24 Jun, 2013

Andrew Wilson, head of investment at wealth advisers Towry, has commented on the news that the US plan to scale back stimulus. He said: “The Federal Reserve is the key to short term sentiment.  Despite the likely slowdown of their asset purchases, due to start later this year, we still can’t see the US raising interest rates for at least another year or two (at best!), as the US, like most of the developed world, cannot handle higher rates – it would cause severe disruption to housing markets and the very solvency of governments and domestic banks. We suspect that if bond yields push out much further, Central Banks will simply “cap” yields at a certain  level (say 2.5% on the 10 year), i.e. monetizing the debt.


“We think the markets have over-reacted to the tightening of monetary policy.  Bernanke was essentially articulating good news, although the chances are that he and the Fed are still over optimistic, in which case QE will remain.  Furthermore, it seems ever more likely that Bernanke will be gone at the end of his current term, early next year, and we still think Janet Yellen will be his replacement.  If you read the text of any of her speeches, you will see that she is even more “Dovish” than Bernanke, and so policy should, in reality, still be very loose.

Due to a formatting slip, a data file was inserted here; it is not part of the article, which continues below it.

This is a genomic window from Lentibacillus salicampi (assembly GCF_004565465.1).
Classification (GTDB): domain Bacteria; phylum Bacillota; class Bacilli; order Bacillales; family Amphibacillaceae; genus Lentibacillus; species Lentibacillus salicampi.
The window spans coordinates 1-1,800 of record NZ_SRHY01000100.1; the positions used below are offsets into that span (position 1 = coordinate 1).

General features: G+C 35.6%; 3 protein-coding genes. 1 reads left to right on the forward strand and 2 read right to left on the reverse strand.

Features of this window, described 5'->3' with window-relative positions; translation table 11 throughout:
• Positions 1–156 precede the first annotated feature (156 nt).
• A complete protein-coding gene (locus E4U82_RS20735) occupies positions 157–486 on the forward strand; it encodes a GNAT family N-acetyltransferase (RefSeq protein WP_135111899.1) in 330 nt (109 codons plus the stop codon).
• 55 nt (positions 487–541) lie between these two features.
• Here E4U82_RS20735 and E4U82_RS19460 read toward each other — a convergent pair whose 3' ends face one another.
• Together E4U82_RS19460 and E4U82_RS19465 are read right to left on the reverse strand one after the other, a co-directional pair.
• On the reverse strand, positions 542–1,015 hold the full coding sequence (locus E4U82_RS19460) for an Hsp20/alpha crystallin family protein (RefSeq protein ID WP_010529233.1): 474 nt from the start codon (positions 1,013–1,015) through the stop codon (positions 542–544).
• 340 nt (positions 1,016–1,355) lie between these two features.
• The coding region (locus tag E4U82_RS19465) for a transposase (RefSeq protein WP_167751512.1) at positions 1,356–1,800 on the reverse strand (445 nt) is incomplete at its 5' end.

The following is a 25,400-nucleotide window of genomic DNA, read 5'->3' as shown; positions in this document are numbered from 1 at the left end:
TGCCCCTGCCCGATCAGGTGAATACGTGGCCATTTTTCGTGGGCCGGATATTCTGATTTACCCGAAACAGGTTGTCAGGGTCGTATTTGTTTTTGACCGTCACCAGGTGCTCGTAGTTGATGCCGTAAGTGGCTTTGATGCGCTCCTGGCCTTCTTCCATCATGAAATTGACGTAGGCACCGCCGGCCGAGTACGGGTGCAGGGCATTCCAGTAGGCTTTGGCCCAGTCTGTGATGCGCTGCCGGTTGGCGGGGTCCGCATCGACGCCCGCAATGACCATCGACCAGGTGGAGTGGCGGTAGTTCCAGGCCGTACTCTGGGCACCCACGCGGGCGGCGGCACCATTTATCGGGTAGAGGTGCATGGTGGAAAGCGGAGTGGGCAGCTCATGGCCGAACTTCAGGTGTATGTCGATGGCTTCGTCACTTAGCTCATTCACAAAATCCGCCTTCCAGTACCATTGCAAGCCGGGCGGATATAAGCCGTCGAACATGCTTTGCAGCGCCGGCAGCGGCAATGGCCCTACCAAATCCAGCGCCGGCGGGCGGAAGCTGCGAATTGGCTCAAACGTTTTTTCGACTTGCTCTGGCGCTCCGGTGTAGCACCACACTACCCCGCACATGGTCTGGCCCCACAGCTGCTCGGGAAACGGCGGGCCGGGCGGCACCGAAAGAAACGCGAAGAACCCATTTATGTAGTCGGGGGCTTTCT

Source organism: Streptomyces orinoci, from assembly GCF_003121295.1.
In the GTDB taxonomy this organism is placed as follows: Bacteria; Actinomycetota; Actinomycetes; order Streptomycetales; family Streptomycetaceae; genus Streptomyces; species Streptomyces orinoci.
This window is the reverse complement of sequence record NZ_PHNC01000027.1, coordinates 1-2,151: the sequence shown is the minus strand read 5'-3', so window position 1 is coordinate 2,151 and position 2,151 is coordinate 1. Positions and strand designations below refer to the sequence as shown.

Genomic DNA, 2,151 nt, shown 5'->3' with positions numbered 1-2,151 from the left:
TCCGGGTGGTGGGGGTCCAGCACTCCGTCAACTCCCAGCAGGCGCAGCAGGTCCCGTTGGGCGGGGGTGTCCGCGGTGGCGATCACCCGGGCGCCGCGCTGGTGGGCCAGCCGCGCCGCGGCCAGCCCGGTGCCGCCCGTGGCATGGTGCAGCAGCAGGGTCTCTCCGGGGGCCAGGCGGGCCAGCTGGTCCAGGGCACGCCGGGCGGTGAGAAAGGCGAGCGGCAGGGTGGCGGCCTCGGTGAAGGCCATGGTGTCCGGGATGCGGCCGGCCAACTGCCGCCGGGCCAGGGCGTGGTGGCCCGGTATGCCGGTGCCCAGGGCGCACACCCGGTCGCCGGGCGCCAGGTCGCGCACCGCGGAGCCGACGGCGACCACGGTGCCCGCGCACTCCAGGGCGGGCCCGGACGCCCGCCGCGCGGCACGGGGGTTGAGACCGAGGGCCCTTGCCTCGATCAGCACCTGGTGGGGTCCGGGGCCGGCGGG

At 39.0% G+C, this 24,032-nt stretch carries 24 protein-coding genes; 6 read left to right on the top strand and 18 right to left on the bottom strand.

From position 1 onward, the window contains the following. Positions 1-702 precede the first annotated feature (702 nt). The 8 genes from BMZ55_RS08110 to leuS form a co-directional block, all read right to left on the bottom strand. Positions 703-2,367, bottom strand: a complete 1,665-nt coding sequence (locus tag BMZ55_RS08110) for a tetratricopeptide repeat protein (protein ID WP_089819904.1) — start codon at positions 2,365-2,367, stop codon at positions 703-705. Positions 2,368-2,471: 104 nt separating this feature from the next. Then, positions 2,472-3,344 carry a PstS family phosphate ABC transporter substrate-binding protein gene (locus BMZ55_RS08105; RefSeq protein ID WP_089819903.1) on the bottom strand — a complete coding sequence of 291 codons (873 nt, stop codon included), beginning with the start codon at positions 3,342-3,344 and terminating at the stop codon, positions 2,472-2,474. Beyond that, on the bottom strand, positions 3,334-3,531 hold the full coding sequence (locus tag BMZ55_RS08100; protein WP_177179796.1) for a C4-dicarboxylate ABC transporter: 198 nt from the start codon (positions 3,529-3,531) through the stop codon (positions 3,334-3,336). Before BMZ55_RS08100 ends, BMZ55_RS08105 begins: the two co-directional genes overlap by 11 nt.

“In terms of other market impacting events that might be round the corner, there are as many as ever – such as Cyprus wanting a further bailout.  In reality, however, it is not so much the individual issues (other than the really big stories) that cause problems, it is rather when markets themselves are anyway ripe for corrective action, as has always been the case over time.


“We think bonds will continue to struggle over the next few years, but one can nevertheless be an opportunistic buyer around bouts of volatility, as they are not going to go down in a straight line, or immediately.  The current back-up in yields will likely prove self-limiting, and attract a bid.  Our hope and expectation is that markets will trade sideways over the summer, and then pick up again later in the year, however, one has to be a bit careful as one never knows at the time how far through a period of consolidation you are.  To date, the US market hasn’t consolidated as we have seen elsewhere, and could really do with more of a clearing/purging decline, albeit this would likely take other markets (many of which are already short term oversold) down further with it.


“Overall, now is a much more attractive time to be putting money to work – in almost any asset class – than even just a few weeks ago.  However this should be seen on a long term basis as we could still see further disruption over the summer, on thin markets, and so a bit of caution might still be wise.”

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